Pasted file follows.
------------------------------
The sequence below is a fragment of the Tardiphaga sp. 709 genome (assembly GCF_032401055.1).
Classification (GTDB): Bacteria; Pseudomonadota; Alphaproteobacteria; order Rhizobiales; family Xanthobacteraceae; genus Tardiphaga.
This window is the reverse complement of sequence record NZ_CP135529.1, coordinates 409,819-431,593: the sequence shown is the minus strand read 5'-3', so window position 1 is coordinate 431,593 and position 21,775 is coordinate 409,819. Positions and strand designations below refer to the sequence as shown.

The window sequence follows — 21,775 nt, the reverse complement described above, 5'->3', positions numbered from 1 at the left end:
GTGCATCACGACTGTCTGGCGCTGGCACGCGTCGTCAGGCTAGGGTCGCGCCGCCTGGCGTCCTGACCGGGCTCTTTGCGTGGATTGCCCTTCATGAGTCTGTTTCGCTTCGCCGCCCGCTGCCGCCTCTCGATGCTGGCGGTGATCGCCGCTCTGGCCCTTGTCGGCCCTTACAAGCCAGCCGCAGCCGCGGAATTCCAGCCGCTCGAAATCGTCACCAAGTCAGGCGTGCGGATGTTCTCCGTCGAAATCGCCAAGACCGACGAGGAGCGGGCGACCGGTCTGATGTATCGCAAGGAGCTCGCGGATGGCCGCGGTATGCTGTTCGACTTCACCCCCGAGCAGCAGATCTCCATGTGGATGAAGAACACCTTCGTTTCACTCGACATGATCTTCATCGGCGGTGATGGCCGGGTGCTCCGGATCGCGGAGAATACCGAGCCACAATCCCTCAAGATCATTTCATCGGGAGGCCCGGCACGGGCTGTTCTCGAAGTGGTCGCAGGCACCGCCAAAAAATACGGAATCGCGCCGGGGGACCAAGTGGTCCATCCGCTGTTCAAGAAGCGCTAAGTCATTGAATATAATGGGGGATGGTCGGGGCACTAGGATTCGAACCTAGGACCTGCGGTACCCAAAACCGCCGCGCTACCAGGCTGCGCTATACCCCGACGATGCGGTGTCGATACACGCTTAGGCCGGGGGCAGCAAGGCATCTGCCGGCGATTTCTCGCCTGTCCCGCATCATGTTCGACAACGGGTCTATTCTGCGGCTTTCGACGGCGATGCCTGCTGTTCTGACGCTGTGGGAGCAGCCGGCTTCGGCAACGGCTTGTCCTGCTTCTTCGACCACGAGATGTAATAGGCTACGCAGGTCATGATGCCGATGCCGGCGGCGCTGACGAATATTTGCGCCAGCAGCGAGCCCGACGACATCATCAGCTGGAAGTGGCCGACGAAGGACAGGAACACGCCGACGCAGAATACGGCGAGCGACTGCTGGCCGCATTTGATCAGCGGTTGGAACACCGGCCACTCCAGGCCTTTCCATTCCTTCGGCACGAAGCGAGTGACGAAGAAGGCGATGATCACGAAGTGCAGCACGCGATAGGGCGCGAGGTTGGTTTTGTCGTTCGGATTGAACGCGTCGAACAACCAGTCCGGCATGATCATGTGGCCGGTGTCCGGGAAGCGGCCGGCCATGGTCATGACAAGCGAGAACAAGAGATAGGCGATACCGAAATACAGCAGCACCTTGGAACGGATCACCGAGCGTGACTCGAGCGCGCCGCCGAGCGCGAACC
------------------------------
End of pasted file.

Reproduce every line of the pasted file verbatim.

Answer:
The sequence below is a fragment of the Tardiphaga sp. 709 genome (assembly GCF_032401055.1).
Classification (GTDB): Bacteria; Pseudomonadota; Alphaproteobacteria; order Rhizobiales; family Xanthobacteraceae; genus Tardiphaga.
This window is the reverse complement of sequence record NZ_CP135529.1, coordinates 409,819-431,593: the sequence shown is the minus strand read 5'-3', so window position 1 is coordinate 431,593 and position 21,775 is coordinate 409,819. Positions and strand designations below refer to the sequence as shown.

The window sequence follows — 21,775 nt, the reverse complement described above, 5'->3', positions numbered from 1 at the left end:
GTGCATCACGACTGTCTGGCGCTGGCACGCGTCGTCAGGCTAGGGTCGCGCCGCCTGGCGTCCTGACCGGGCTCTTTGCGTGGATTGCCCTTCATGAGTCTGTTTCGCTTCGCCGCCCGCTGCCGCCTCTCGATGCTGGCGGTGATCGCCGCTCTGGCCCTTGTCGGCCCTTACAAGCCAGCCGCAGCCGCGGAATTCCAGCCGCTCGAAATCGTCACCAAGTCAGGCGTGCGGATGTTCTCCGTCGAAATCGCCAAGACCGACGAGGAGCGGGCGACCGGTCTGATGTATCGCAAGGAGCTCGCGGATGGCCGCGGTATGCTGTTCGACTTCACCCCCGAGCAGCAGATCTCCATGTGGATGAAGAACACCTTCGTTTCACTCGACATGATCTTCATCGGCGGTGATGGCCGGGTGCTCCGGATCGCGGAGAATACCGAGCCACAATCCCTCAAGATCATTTCATCGGGAGGCCCGGCACGGGCTGTTCTCGAAGTGGTCGCAGGCACCGCCAAAAAATACGGAATCGCGCCGGGGGACCAAGTGGTCCATCCGCTGTTCAAGAAGCGCTAAGTCATTGAATATAATGGGGGATGGTCGGGGCACTAGGATTCGAACCTAGGACCTGCGGTACCCAAAACCGCCGCGCTACCAGGCTGCGCTATACCCCGACGATGCGGTGTCGATACACGCTTAGGCCGGGGGCAGCAAGGCATCTGCCGGCGATTTCTCGCCTGTCCCGCATCATGTTCGACAACGGGTCTATTCTGCGGCTTTCGACGGCGATGCCTGCTGTTCTGACGCTGTGGGAGCAGCCGGCTTCGGCAACGGCTTGTCCTGCTTCTTCGACCACGAGATGTAATAGGCTACGCAGGTCATGATGCCGATGCCGGCGGCGCTGACGAATATTTGCGCCAGCAGCGAGCCCGACGACATCATCAGCTGGAAGTGGCCGACGAAGGACAGGAACACGCCGACGCAGAATACGGCGAGCGACTGCTGGCCGCATTTGATCAGCGGTTGGAACACCGGCCACTCCAGGCCTTTCCATTCCTTCGGCACGAAGCGAGTGACGAAGAAGGCGATGATCACGAAGTGCAGCACGCGATAGGGCGCGAGGTTGGTTTTGTCGTTCGGATTGAACGCGTCGAACAACCAGTCCGGCATGATCATGTGGCCGGTGTCCGGGAAGCGGCCGGCCATGGTCATGACAAGCGAGAACAAGAGATAGGCGATACCGAAATACAGCAGCACCTTGGAACGGATCACCGAGCGTGACTCGAGCGCGCCGCCGAGCGCGAACC